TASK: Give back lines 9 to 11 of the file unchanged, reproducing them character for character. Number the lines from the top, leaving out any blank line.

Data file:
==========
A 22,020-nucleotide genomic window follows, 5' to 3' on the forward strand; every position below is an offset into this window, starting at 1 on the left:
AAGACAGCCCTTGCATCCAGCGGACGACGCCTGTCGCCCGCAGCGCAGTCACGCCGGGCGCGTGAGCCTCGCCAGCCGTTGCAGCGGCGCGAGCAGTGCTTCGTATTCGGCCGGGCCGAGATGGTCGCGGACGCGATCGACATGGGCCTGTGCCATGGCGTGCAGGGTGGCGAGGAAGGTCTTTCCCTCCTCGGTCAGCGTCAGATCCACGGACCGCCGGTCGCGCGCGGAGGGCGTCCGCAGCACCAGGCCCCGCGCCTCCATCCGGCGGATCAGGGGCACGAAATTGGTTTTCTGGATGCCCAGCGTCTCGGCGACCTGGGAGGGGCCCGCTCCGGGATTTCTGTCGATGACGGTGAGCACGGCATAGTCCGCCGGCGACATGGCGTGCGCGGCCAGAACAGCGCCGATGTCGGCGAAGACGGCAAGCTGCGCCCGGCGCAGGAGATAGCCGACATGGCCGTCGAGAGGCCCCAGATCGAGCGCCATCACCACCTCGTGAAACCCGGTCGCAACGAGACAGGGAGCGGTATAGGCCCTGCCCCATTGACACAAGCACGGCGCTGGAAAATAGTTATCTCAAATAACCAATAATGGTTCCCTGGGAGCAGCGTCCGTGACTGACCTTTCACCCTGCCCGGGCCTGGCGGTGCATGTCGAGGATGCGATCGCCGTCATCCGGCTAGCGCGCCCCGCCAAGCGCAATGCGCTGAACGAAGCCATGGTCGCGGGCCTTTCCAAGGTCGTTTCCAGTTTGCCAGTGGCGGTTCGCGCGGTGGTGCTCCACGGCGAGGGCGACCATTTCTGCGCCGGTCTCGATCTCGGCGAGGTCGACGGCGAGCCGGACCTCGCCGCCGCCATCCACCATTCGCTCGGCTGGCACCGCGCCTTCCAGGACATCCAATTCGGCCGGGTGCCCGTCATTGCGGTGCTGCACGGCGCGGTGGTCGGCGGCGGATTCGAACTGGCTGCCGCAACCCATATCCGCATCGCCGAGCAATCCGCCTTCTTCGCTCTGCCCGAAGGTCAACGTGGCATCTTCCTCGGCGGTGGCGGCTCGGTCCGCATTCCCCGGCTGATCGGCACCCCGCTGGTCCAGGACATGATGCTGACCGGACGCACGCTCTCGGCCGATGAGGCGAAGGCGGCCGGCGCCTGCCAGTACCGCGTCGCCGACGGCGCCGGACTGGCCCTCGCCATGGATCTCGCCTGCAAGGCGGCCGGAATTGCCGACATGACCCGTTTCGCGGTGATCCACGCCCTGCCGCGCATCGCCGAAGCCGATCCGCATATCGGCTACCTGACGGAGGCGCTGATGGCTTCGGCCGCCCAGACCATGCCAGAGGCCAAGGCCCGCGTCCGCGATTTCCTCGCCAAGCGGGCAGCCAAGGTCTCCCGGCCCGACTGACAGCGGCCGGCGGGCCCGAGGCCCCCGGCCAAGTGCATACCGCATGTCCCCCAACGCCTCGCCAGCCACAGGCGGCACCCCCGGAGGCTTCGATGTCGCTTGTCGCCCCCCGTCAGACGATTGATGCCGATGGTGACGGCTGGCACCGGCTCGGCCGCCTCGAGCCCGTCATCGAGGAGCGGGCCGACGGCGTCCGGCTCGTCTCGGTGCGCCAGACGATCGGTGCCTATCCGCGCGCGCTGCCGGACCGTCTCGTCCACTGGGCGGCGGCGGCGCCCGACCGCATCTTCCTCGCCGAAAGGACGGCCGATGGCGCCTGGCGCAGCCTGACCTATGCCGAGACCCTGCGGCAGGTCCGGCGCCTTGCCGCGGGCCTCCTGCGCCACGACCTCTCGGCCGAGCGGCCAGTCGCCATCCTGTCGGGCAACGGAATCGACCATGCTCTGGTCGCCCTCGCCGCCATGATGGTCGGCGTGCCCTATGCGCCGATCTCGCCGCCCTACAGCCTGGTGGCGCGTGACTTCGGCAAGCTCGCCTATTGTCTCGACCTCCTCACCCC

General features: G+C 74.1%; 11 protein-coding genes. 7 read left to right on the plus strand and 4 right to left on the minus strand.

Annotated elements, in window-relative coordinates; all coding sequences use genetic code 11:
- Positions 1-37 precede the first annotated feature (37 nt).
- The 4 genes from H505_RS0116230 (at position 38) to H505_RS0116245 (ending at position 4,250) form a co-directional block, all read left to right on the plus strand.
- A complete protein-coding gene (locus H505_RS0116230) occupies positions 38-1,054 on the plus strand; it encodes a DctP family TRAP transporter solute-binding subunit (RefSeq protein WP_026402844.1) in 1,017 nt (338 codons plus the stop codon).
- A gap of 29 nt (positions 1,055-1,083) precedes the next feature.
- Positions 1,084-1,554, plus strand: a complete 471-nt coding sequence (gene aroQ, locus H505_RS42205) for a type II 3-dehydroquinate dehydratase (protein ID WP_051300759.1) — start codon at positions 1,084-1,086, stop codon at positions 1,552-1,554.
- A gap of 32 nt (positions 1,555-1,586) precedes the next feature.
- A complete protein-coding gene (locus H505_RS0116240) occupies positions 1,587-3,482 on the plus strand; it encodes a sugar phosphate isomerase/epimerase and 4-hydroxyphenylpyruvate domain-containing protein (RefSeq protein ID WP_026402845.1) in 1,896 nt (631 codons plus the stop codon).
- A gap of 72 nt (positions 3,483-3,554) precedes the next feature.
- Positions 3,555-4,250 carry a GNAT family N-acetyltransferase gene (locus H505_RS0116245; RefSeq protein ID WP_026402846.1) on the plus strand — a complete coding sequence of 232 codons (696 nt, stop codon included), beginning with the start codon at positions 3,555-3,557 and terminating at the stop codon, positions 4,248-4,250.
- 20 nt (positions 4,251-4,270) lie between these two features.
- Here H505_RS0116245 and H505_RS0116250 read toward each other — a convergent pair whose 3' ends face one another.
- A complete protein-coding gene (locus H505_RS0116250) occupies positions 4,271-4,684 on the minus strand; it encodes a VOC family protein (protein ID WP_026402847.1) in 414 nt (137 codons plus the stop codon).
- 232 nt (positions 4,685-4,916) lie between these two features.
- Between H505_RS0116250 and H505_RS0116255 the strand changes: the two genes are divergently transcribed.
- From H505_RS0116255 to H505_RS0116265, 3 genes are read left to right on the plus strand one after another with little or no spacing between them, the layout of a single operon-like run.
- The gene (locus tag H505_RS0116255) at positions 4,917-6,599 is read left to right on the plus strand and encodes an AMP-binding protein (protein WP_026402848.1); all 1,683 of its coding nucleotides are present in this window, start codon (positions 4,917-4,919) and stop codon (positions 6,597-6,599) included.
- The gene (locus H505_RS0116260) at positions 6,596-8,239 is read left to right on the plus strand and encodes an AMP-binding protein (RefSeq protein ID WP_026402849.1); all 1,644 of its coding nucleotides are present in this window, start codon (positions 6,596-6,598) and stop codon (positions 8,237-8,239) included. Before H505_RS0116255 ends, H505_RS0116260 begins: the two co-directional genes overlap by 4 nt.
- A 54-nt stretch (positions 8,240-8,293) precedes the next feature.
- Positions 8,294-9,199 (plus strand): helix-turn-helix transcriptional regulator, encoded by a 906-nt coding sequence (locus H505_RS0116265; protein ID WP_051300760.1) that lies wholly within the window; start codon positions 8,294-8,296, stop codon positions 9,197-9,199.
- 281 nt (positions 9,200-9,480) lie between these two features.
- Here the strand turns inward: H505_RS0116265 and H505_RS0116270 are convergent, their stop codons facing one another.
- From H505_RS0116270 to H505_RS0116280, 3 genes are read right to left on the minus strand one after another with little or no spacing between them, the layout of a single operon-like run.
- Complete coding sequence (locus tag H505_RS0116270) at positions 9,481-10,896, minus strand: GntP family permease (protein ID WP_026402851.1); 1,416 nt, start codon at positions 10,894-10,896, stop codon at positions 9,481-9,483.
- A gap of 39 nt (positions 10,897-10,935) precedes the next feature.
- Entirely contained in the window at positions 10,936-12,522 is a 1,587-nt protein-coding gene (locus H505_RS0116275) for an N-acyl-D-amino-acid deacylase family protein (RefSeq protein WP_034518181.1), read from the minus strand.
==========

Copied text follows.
- Positions 1,084-1,554, plus strand: a complete 471-nt coding sequence (gene aroQ, locus H505_RS42205) for a type II 3-dehydroquinate dehydratase (protein ID WP_051300759.1) — start codon at positions 1,084-1,086, stop codon at positions 1,552-1,554.
- A gap of 32 nt (positions 1,555-1,586) precedes the next feature.
- A complete protein-coding gene (locus H505_RS0116240) occupies positions 1,587-3,482 on the plus strand; it encodes a sugar phosphate isomerase/epimerase and 4-hydroxyphenylpyruvate domain-containing protein (RefSeq protein ID WP_026402845.1) in 1,896 nt (631 codons plus the stop codon).